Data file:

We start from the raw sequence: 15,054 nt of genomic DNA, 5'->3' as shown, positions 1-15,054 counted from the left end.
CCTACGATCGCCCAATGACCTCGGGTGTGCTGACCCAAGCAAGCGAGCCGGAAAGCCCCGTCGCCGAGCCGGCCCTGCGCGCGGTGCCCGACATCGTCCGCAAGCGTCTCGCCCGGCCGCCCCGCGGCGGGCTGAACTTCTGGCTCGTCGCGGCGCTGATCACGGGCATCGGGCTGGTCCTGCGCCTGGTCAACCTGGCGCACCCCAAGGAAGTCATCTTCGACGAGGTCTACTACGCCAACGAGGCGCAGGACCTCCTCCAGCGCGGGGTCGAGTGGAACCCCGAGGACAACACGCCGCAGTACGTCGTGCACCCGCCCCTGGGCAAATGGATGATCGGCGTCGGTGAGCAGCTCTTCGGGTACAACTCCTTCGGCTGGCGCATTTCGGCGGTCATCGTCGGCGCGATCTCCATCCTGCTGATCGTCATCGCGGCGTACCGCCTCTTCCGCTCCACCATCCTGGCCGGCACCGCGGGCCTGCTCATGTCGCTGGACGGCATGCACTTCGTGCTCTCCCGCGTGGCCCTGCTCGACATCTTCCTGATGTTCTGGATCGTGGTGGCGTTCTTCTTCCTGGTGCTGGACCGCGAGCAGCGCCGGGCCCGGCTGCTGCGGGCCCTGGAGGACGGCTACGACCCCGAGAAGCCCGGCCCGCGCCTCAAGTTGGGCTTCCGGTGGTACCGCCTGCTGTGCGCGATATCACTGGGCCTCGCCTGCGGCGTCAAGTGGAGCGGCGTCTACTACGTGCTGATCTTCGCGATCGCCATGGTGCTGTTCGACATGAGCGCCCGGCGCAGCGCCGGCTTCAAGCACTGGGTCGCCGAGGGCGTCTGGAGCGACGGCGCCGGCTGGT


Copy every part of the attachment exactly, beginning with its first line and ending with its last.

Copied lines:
We start from the raw sequence: 15,054 nt of genomic DNA, 5'->3' as shown, positions 1-15,054 counted from the left end.
CCTACGATCGCCCAATGACCTCGGGTGTGCTGACCCAAGCAAGCGAGCCGGAAAGCCCCGTCGCCGAGCCGGCCCTGCGCGCGGTGCCCGACATCGTCCGCAAGCGTCTCGCCCGGCCGCCCCGCGGCGGGCTGAACTTCTGGCTCGTCGCGGCGCTGATCACGGGCATCGGGCTGGTCCTGCGCCTGGTCAACCTGGCGCACCCCAAGGAAGTCATCTTCGACGAGGTCTACTACGCCAACGAGGCGCAGGACCTCCTCCAGCGCGGGGTCGAGTGGAACCCCGAGGACAACACGCCGCAGTACGTCGTGCACCCGCCCCTGGGCAAATGGATGATCGGCGTCGGTGAGCAGCTCTTCGGGTACAACTCCTTCGGCTGGCGCATTTCGGCGGTCATCGTCGGCGCGATCTCCATCCTGCTGATCGTCATCGCGGCGTACCGCCTCTTCCGCTCCACCATCCTGGCCGGCACCGCGGGCCTGCTCATGTCGCTGGACGGCATGCACTTCGTGCTCTCCCGCGTGGCCCTGCTCGACATCTTCCTGATGTTCTGGATCGTGGTGGCGTTCTTCTTCCTGGTGCTGGACCGCGAGCAGCGCCGGGCCCGGCTGCTGCGGGCCCTGGAGGACGGCTACGACCCCGAGAAGCCCGGCCCGCGCCTCAAGTTGGGCTTCCGGTGGTACCGCCTGCTGTGCGCGATATCACTGGGCCTCGCCTGCGGCGTCAAGTGGAGCGGCGTCTACTACGTGCTGATCTTCGCGATCGCCATGGTGCTGTTCGACATGAGCGCCCGGCGCAGCGCCGGCTTCAAGCACTGGGTCGCCGAGGGCGTCTGGAGCGACGGCGCCGGCTGGT